An Unexpected Beauty | My Family Travels

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Have you ever heard of the advice to arrive two hours before your flight is scheduled to leave? Well, that is exactly what my family and I did not do for our flight to Phoenix, Arizona last summer. We tend to live on the “wild side” when it comes to the little things like spices on our food, the names of our pets, and those pesky take-off times. Let me cut that story short and tell you it is never a good thing when your plane is boarding just as your run up to the gate, sweating and out of breath. Despite the unexpected workout, however, we made it to Phoenix on time and one hundred calories lighter.

We even managed to find our resort without getting lost or completely frazzled. The resort was beautiful, too. It was set in a low area surrounded by red mesas and plateaus. Tiny pheasants skittered around in the brush outside the door, and at night the crickets were so loud they could have woken the dead.

It was the nights I loved most, out in Arizona. The temperature was cool enough to make you forget about that nasty sunburn you received that day, and there were never any clouds to block the stars or moon. My parents and I settled into the habit of grilling our dinner outside every evening. That smell was one of the sweetest and most hypnotizing aromas I have yet experienced. Smoke, drifting up from the grill, teasing my hungry nose, mingled with the freshness of cactus and a small breeze. It was one of those times you wish you could vacuum up the scent and keep it with you. But, I suppose that the fact that it only lasted a week is what made it so magical.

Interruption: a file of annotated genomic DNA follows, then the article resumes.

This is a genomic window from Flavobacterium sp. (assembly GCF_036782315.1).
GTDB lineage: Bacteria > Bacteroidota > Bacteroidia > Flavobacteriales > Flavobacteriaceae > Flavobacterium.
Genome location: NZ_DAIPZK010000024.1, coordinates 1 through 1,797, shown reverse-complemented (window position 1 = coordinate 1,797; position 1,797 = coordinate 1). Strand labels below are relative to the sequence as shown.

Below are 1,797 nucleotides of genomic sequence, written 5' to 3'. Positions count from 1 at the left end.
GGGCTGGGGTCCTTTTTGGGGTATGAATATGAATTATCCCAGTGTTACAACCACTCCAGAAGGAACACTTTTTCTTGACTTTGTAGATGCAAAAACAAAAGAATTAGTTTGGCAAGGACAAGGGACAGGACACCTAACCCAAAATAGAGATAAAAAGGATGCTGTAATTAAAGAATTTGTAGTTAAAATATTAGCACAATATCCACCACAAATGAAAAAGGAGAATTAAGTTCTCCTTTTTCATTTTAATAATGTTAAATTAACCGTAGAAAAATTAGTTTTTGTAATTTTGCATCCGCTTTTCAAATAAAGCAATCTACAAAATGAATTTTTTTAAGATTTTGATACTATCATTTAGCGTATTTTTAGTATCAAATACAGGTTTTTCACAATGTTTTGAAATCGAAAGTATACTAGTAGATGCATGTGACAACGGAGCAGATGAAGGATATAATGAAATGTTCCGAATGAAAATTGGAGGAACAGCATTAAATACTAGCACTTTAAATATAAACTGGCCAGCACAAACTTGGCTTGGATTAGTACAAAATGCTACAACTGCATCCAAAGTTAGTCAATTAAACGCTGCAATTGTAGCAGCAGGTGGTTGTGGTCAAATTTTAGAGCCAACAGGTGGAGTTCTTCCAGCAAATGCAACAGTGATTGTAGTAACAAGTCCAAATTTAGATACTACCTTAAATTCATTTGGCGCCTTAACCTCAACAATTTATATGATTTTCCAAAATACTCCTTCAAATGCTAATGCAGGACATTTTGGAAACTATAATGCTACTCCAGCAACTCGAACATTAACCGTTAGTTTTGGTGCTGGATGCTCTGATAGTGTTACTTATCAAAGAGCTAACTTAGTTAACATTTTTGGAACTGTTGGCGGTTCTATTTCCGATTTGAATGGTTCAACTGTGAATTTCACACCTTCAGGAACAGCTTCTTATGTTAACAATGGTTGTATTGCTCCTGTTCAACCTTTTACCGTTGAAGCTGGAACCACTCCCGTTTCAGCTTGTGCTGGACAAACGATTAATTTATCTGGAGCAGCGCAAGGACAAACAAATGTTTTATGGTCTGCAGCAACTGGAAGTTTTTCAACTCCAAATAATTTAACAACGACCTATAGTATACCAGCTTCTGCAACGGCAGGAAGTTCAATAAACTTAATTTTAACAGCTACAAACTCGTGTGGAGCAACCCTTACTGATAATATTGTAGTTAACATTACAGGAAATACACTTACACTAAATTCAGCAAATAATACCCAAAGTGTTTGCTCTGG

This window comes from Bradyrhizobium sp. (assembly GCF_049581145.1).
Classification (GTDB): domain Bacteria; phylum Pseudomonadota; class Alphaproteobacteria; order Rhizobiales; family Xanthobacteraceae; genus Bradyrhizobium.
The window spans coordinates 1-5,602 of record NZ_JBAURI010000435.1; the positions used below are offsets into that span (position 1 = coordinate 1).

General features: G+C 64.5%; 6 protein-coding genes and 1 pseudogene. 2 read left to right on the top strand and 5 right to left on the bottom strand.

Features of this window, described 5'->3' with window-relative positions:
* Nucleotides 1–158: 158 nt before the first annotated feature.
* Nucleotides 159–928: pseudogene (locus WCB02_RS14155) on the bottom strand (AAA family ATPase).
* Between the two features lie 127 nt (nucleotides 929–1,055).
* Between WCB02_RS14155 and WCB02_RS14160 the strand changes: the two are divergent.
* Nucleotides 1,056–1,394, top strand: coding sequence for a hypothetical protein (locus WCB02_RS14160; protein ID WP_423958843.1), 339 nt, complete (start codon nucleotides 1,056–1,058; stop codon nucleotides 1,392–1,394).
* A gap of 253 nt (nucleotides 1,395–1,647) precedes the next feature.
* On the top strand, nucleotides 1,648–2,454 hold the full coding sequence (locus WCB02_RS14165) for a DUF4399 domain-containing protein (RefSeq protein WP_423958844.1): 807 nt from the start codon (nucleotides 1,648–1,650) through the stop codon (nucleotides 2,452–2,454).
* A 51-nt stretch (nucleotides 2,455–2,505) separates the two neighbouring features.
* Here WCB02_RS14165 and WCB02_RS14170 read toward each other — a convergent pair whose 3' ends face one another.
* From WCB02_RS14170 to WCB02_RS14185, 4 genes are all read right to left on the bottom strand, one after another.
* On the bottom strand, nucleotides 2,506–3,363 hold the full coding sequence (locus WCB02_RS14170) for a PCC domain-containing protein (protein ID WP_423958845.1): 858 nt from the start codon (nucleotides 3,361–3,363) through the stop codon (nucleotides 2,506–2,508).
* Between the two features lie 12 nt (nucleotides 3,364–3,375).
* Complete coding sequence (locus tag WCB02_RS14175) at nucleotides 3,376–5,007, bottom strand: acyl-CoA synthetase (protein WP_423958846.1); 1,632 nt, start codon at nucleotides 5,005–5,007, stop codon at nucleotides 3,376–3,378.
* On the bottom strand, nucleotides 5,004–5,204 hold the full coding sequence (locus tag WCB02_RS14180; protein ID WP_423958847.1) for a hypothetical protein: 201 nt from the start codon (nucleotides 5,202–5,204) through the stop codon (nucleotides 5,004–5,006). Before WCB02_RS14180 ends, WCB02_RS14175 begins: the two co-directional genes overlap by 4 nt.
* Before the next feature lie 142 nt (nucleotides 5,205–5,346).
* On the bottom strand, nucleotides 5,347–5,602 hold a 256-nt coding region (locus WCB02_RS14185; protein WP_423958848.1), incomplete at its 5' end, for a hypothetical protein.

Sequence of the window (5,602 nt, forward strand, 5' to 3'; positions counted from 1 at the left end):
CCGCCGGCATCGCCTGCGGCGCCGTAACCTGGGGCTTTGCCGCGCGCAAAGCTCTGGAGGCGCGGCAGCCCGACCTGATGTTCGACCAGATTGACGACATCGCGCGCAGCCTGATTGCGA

Even though the evenings were bliss to me, I still found myself enraptured with the state during the day. My most impacting memory is of Flagstaff. The mountain there is beautiful beyond description, and the city itself is very friendly. I recall an old man sitting on a bench, his can hooked near him, selling roses to passers by. After a while, as he stood trying to unlock his car, the flowers fell over and went in all directions. Seeing the older man’s trouble, a young fellow went over and picked up all of the roses and placed them back in the vase. His gift, in return, was a single, yellow rose. The young man walked away with the flower pressed to his nose and a gentle smile on his face.

I find it surprising that I was able to see one of the most beautiful places in the world, but have the memory of those two men be the most distinct. I have come to the realization that no matter how many canyons we see, no matter how many pyramids we climb, or rivers we raft, sometimes the most beautiful thing cannot be weathered or seen by buying a ticket. Sometimes, the most impacting event, wherever you happen to be, is a simple act of generosity towards someone in need.

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